The key imbalance developing is between business profits, which have improved tremendously, and consumer saving, which has deteriorated badly. This is the part of money supply that is most worrying. While savings in the GDP definition has increased, thanks to the tax cut, demand deposits at commercial banks have dropped $16 billion, or about 5%, while consumer credit has increased $36 billion. True savings should equal the net inflow into net worth. Even if we have more of our income left after expenses, if we draw down our checking accounts and run up our credit card bills, we can hardly call that savings. The tax cut has masked a crunch on consumer finances, caused by cuts in state and local government spending, job losses, increases in insurance and energy costs, and above all the reduction in the amount of home equity we can extract to maintain spending above what our incomes can provide.
Like most imbalances, the one between household savings and profits will rectify itself over time. Either savings will rise relative to profits (a big hiring spurt occurring without any increase in spending or profits), or profits will fall relative to savings. You can choose yourself which one you think is more likely. I've already done so. If the result of that adjustment means another increase in yield spreads, a number of riskier companies could quickly find themselves financial trouble, and the economy will quickly find itself in peril with little juice left in the policy gas tank. Extreme nervousness dead ahead.
I'm sure I'm as guilty as any economist/blogger in "administering corporal punishment to the deceased equine quadruped". While I developed a visceral hatred of math and arcane economic theory during a brief fling with an Economics PhD program, it's still very tempting to cover every assumption behind any economic conclusion just to "prove" I know what the hell I'm writing about. Economists in general are somewhat insecure because while the theory of economics has developed over the last 100 years, the actual economy is pretty much the same animal. Proving yourself to Brad DeLong requires a completely different style and organization than writing like Paul Krugman. The worst part comes when you disagree with Krugman yet need to write a coherent narrative. You can begin to attack his assumptions, start bringing in the economic jargon, and quickly become wholly unintelligible. Or you can keep it simple and morph into a 10-year old boy who can only say "Krugman sucks".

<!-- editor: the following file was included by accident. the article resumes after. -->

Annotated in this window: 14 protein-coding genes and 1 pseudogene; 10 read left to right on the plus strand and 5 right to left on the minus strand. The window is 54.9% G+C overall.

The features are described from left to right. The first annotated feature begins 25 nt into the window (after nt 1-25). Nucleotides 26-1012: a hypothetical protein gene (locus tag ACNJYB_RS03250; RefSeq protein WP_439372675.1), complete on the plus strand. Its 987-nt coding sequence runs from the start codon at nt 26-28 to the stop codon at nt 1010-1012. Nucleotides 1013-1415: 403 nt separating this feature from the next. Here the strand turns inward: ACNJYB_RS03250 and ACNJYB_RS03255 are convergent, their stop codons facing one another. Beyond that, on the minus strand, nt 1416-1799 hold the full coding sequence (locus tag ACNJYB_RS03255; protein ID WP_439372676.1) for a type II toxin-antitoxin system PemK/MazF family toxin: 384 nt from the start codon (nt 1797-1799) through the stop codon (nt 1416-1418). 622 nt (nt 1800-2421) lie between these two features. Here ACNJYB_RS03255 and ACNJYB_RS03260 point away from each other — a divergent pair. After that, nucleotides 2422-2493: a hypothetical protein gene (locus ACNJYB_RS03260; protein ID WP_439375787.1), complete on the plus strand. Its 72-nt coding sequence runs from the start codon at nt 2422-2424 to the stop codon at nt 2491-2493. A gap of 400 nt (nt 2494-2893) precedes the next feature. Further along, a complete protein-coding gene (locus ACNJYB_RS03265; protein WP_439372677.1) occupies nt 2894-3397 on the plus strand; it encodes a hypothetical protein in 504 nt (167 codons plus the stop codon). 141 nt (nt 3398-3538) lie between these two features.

Which is why Brad DeLong laments that a two-hour lecture on the economic conclusions of a Ph.D-level paper quickly becomes a two-hour lecture on mathematics and modeling theory. He wants to explain the paper, but is worried that the students won't get it without explaining the math, so instead of losing two hours at the end answering background questions he blows it all at the beginning recapping theory. It's also why when Robert Kuttner criticizes Krugman on variety of issues he talks about where nothing can be done, it can quickly devolve into a discussion that means little to anyone. The discussion quickly devolves into long standing bitch sessions between differing schools of thought (e.g. Keynesians versus Austrians) and isn't about the economy anymore. Anyway, I'd thoroughly recommend crawling through a number of these links to see the various opinions on the subject. They're all quite good, except for him.
While some analysts are surprised by this, it was only a matter of time before consumers would run out of tax cut cash to spend. I think with third quarter GDP so fantastic, expectations were a little too high and mediocre growth looks much worse in comparison. From the reports I've seen, retail sales will still be up from last year, but 2-4% growth is not the blowout retailers were hoping for.
The Wal-mart article mentions that gift certificate sales are up significantly this year. I know from personal experience that we're once again going this route. Post 9/11, it's been far too much of a pain to lug presents cross-country to the family. While this would bode well for first quarter sales if it is a trend (retailers count certificates as sales when they're spent), if retailers have too much inventory then they will lose any profits discounting what they don't sell.
Tell me something I don't know. My November gas bill was more than double the October bill. Natural gas is not terribly fungible because the infrastructure is not as extensive as with oil - pipelines are regional rather than national. It certainly does set up the same conditions for manipulation as existed in California. Fortunately industrial users are complaining, so Orrin Hatch is leading an investigation. You can bet your sweet bippy that if it was just consumers, we'd be SOL.